From the Blogs
Pentagon Defends Record on Secrecy Reform: The Department of Defense has done a better job of complying with changes in national security classification policy than it has gotten credit for, Pentagon officials told a Senate Committee. The number of classification guides that are up to date has increased from 30% to over 70%, the officials said, and a new four-volume information security guide that has been under development since 2009 is in final coordination.
Media Orgs File Amicus Brief in Sterling Leak Case: Dozens of major news media organizations joined together to defend the notion of a reporter’s privilege to protect the identity of a confidential against compulsory disclosure. The brief is an emphatic chorus of support for James Risen (the New York Times reporter who has been subpoenaed to testify in the case of Jeffrey Sterling, the former CIA officer who is accused of leaking classified information to Mr. Risen), and it offers a clear statement that the public interest in free press is at stake in this case. One thing it does not do, however, is simplify the matter for the appeals court or help to devise some kind of resolution of the conflict between the parties.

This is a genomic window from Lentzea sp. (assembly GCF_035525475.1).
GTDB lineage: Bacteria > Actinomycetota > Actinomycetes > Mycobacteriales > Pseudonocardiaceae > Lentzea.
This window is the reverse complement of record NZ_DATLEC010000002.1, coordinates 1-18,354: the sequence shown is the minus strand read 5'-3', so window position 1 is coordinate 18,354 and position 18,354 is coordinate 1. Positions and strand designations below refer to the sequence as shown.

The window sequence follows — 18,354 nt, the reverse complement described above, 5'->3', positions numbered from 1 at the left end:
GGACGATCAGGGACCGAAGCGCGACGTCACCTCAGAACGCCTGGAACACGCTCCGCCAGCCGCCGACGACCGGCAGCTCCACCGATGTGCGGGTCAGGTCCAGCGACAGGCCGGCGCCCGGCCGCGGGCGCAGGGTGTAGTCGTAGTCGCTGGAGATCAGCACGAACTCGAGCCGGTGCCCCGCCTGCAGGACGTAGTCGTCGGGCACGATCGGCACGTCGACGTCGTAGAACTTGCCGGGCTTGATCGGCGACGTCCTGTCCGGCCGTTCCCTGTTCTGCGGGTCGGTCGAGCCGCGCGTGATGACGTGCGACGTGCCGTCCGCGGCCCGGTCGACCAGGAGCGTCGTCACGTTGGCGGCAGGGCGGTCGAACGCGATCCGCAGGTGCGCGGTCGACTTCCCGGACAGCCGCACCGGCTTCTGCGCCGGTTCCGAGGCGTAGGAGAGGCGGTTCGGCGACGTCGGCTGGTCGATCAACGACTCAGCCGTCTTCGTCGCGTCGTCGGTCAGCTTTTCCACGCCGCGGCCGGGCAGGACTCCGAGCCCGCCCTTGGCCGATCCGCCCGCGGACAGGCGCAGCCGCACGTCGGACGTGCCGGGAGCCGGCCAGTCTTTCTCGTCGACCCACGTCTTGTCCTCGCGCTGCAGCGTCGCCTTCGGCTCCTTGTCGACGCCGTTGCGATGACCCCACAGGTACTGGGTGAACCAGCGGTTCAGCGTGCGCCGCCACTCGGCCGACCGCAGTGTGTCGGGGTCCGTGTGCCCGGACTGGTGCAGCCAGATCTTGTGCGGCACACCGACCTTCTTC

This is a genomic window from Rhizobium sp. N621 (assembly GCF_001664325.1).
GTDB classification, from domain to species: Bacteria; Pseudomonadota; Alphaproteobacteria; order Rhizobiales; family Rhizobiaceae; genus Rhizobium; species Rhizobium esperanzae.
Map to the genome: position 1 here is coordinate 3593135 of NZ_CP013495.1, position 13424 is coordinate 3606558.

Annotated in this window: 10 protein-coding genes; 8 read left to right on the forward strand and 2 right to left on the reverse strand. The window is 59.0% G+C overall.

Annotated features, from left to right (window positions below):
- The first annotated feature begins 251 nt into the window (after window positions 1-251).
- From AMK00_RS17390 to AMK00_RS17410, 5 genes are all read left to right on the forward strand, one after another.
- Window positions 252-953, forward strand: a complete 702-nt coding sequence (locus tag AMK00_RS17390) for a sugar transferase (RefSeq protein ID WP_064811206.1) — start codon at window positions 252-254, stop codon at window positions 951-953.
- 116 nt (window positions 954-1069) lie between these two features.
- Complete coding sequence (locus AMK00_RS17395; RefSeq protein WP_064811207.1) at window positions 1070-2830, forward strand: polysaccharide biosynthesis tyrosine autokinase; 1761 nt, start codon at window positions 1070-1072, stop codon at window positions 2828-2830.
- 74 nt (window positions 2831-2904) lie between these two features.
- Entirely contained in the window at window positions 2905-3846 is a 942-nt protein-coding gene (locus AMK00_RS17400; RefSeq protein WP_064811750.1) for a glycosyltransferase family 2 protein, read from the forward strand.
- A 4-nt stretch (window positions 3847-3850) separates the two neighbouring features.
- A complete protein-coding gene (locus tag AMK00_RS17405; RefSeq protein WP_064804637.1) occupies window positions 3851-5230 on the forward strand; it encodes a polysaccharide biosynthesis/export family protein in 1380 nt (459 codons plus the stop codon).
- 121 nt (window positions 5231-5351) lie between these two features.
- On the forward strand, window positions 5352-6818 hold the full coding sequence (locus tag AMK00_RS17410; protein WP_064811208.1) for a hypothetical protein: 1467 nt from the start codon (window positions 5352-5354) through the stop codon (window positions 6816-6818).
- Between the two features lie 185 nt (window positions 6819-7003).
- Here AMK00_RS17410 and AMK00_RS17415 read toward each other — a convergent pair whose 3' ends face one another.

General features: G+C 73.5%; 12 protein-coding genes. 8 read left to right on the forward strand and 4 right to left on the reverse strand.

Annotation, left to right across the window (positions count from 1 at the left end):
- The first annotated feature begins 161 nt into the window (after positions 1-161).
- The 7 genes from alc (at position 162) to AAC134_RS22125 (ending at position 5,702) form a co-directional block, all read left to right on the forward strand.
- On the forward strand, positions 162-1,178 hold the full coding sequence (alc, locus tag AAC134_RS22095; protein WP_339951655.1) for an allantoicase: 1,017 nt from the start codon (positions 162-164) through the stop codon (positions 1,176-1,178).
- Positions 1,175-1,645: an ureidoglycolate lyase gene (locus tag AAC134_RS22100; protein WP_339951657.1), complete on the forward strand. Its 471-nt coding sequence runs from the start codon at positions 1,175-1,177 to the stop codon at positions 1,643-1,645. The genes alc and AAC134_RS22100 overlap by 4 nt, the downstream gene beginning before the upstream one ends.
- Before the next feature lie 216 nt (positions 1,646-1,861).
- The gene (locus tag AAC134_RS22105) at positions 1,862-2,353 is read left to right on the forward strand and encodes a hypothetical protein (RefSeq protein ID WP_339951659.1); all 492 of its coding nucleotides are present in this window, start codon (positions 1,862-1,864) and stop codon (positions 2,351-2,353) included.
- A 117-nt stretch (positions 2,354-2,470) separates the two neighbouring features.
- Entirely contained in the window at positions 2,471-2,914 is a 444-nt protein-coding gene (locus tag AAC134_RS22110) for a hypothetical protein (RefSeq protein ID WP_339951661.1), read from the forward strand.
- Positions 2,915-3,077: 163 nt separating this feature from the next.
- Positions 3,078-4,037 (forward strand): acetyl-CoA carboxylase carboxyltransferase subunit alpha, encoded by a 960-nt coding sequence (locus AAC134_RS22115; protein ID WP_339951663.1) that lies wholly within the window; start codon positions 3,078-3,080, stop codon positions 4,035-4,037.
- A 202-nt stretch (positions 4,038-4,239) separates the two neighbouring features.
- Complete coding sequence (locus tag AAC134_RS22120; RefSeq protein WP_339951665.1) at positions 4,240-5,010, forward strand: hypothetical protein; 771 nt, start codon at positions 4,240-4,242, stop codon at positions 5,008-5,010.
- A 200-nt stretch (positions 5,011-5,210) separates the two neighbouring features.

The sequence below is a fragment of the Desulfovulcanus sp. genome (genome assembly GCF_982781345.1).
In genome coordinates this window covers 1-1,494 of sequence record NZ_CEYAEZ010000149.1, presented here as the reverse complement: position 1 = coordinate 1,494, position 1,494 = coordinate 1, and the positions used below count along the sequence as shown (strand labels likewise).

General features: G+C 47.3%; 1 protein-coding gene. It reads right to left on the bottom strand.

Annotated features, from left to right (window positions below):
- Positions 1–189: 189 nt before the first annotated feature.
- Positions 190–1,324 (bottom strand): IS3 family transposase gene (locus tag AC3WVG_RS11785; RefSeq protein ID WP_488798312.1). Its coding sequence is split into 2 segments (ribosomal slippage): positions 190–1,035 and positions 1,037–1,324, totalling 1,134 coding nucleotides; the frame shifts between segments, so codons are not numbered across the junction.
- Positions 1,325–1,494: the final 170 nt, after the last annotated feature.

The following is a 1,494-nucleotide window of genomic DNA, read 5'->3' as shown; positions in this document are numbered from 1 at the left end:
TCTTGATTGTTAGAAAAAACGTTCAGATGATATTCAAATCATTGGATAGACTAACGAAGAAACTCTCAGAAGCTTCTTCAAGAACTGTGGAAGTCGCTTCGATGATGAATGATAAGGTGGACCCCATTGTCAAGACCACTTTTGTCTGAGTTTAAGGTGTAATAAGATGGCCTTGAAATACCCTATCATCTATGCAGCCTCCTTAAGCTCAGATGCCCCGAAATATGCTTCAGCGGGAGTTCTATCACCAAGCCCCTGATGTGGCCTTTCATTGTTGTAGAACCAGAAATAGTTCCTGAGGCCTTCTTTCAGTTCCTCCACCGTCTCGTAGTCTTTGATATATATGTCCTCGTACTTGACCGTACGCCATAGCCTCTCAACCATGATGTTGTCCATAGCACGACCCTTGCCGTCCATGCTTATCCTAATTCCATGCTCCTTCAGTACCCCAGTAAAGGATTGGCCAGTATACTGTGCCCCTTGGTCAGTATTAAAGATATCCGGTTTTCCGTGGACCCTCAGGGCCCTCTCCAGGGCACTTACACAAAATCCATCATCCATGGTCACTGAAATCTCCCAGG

Chinese Nuclear Modernization-Smaller and Later: Last week, Congress received its annual threat assessment from the U.S. intelligence community. Hans Kristensen writes that China’s nuclear arsenal is at a size that makes comparison with U.S. nuclear force level meaningless – even at the lowest level feared by the critics. The threat assessment showed that China’s nuclear force modernization has been slower than predicted during the Bush administration.